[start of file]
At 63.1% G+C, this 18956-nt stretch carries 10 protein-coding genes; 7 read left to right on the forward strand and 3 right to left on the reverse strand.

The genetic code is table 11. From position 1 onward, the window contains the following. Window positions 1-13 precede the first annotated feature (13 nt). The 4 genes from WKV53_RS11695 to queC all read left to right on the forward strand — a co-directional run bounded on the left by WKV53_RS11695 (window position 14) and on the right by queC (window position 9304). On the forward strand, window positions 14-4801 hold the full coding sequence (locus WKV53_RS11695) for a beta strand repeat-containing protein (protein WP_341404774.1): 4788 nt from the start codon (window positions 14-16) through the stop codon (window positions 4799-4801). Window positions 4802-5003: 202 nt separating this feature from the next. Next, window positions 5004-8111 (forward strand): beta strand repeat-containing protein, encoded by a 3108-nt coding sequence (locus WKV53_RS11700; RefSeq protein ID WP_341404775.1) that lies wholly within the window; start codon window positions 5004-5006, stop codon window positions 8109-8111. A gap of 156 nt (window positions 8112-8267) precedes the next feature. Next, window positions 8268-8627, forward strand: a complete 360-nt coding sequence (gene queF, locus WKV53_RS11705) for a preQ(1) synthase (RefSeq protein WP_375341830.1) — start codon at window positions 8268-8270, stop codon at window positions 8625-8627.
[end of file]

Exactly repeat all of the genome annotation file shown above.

At 63.1% G+C, this 18956-nt stretch carries 10 protein-coding genes; 7 read left to right on the forward strand and 3 right to left on the reverse strand.

The genetic code is table 11. From position 1 onward, the window contains the following. Window positions 1-13 precede the first annotated feature (13 nt). The 4 genes from WKV53_RS11695 to queC all read left to right on the forward strand — a co-directional run bounded on the left by WKV53_RS11695 (window position 14) and on the right by queC (window position 9304). On the forward strand, window positions 14-4801 hold the full coding sequence (locus WKV53_RS11695) for a beta strand repeat-containing protein (protein WP_341404774.1): 4788 nt from the start codon (window positions 14-16) through the stop codon (window positions 4799-4801). Window positions 4802-5003: 202 nt separating this feature from the next. Next, window positions 5004-8111 (forward strand): beta strand repeat-containing protein, encoded by a 3108-nt coding sequence (locus WKV53_RS11700; RefSeq protein ID WP_341404775.1) that lies wholly within the window; start codon window positions 5004-5006, stop codon window positions 8109-8111. A gap of 156 nt (window positions 8112-8267) precedes the next feature. Next, window positions 8268-8627, forward strand: a complete 360-nt coding sequence (gene queF, locus WKV53_RS11705) for a preQ(1) synthase (RefSeq protein WP_375341830.1) — start codon at window positions 8268-8270, stop codon at window positions 8625-8627.